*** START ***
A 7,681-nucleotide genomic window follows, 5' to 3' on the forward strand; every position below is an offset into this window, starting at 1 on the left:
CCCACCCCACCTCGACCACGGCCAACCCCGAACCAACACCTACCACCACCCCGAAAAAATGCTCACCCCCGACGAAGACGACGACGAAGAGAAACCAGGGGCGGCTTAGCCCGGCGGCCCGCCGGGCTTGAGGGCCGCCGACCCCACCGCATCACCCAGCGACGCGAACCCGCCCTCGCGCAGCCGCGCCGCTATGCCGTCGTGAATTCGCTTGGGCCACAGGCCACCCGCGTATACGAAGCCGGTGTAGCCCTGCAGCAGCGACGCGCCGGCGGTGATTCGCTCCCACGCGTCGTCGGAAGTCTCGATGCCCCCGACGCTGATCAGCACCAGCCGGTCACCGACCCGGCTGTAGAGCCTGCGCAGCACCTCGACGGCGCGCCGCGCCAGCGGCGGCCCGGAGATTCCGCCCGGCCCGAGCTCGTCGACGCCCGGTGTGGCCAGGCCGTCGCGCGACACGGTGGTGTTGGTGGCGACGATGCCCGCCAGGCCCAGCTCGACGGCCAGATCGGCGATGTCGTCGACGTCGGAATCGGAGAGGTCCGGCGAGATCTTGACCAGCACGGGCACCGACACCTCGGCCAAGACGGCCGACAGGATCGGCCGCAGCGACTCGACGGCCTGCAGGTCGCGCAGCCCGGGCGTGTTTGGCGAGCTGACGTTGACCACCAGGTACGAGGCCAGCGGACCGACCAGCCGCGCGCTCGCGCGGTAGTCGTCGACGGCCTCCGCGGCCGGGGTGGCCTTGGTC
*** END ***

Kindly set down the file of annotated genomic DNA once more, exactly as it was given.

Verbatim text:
A 7,681-nucleotide genomic window follows, 5' to 3' on the forward strand; every position below is an offset into this window, starting at 1 on the left:
CCCACCCCACCTCGACCACGGCCAACCCCGAACCAACACCTACCACCACCCCGAAAAAATGCTCACCCCCGACGAAGACGACGACGAAGAGAAACCAGGGGCGGCTTAGCCCGGCGGCCCGCCGGGCTTGAGGGCCGCCGACCCCACCGCATCACCCAGCGACGCGAACCCGCCCTCGCGCAGCCGCGCCGCTATGCCGTCGTGAATTCGCTTGGGCCACAGGCCACCCGCGTATACGAAGCCGGTGTAGCCCTGCAGCAGCGACGCGCCGGCGGTGATTCGCTCCCACGCGTCGTCGGAAGTCTCGATGCCCCCGACGCTGATCAGCACCAGCCGGTCACCGACCCGGCTGTAGAGCCTGCGCAGCACCTCGACGGCGCGCCGCGCCAGCGGCGGCCCGGAGATTCCGCCCGGCCCGAGCTCGTCGACGCCCGGTGTGGCCAGGCCGTCGCGCGACACGGTGGTGTTGGTGGCGACGATGCCCGCCAGGCCCAGCTCGACGGCCAGATCGGCGATGTCGTCGACGTCGGAATCGGAGAGGTCCGGCGAGATCTTGACCAGCACGGGCACCGACACCTCGGCCAAGACGGCCGACAGGATCGGCCGCAGCGACTCGACGGCCTGCAGGTCGCGCAGCCCGGGCGTGTTTGGCGAGCTGACGTTGACCACCAGGTACGAGGCCAGCGGACCGACCAGCCGCGCGCTCGCGCGGTAGTCGTCGACGGCCTCCGCGGCCGGGGTGGCCTTGGTC